Here’s the “battery passport” that will make electric cars green

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The battery passport, which will not only affect electric cars, aims to give more transparency to all the batteries installed in our devices, with better component traceability.

Obviously, the arrival of the electric car in recent years has generated many questions about the manufacturing process of these cars, but also and above all about their battery.

Polluting extraction system, use of rare metals, forced child labor, recycling… There are many questions, information and misinformation, and for this reason the legislator, but not only, it is now asking manufacturers for much more transparency around batteries.

On January 18, the World Battery Alliance (a group representing more than 120 international companies, industry and non-governmental associations) presented several examples of what the battery passport project could be at the Davos Economic Forum.

Its objective? Offer more transparency and better traceability throughout the life of the battery, and that from its mining extraction to the recycling process. Several automotive brands are collaborating on this project, including Tesla, Audi, Volkswagen and Volvo.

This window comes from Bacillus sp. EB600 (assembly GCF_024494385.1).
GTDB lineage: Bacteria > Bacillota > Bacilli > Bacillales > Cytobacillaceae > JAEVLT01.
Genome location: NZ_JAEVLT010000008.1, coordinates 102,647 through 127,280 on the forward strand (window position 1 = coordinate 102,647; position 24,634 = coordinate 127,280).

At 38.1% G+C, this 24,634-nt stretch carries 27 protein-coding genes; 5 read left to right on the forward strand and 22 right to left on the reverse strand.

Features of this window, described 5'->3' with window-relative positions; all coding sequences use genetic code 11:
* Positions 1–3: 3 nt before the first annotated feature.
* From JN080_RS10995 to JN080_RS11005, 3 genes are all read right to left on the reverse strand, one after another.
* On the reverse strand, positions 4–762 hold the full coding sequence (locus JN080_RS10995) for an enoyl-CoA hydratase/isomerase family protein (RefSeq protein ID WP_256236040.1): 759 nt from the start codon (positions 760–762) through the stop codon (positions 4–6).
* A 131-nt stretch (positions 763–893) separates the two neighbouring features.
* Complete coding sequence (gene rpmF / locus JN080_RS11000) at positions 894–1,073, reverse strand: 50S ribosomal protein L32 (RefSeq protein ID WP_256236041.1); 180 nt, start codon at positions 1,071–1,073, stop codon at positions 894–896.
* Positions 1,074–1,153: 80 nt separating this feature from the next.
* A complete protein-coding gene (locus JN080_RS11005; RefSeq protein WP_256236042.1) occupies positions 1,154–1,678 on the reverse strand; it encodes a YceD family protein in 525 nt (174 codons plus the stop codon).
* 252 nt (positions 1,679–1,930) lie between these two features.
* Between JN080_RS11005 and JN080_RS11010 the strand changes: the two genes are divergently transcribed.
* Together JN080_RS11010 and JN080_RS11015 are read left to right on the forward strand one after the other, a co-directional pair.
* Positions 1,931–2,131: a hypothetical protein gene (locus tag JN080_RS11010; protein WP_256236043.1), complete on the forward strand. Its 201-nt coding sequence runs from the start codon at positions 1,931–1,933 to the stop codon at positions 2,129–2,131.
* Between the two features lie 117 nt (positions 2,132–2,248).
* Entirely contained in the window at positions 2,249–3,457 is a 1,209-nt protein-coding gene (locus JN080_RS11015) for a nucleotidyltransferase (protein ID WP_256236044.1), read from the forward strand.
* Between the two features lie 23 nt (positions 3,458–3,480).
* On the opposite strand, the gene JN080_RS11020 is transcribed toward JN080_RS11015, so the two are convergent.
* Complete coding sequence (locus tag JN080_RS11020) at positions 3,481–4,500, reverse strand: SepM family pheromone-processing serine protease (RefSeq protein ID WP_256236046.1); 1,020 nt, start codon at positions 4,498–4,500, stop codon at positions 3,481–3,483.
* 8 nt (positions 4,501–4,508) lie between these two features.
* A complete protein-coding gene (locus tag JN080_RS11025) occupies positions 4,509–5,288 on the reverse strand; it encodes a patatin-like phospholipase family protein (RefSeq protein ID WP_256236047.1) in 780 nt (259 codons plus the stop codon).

What technical information will be communicated?

With the first examples given, we can already have a good overview of the battery life in question. These are three electric car batteries, namely one model from Tesla and two from Audi. Thus, we discover four tabs with different information about the battery, the materials, the environmental, social and governance criteria and finally the data.

The first tab is made up of various data listed as follows:

  • The various manufacturers responsible for the cell, the assembly and the vehicle in which the battery is installed;
  • The dates and places of the various productions;
  • The type of cells, the number of cells per package;
  • Battery pack total energy (kWh), nominal capacity (Ah) and voltage;
  • The type of chemistry (LFP, NCM, NMA, etc.);
  • The weight of the battery;
  • Energy density (kWh/kg);
  • The expected useful life (in number of cycles);
  • The operating temperature range.

As you can see, this information is already known worldwide since sometimes the manufacturer communicates it in the vehicle’s technical sheet. It is also the least “abstract” file for the consumer, with precise figures.

The second tab refers to the materials that make up the battery cells and their origin. We’ve also taken Tesla’s “long-range” battery used by the Global Battery Alliance as an example to illustrate this passport “prototype.” Thus we find:

  • The proportion of recycled materials in the cells (no information from Tesla at the moment);
  • Raw materials and their weight;
  • The origin, with the supplier and the country of extraction.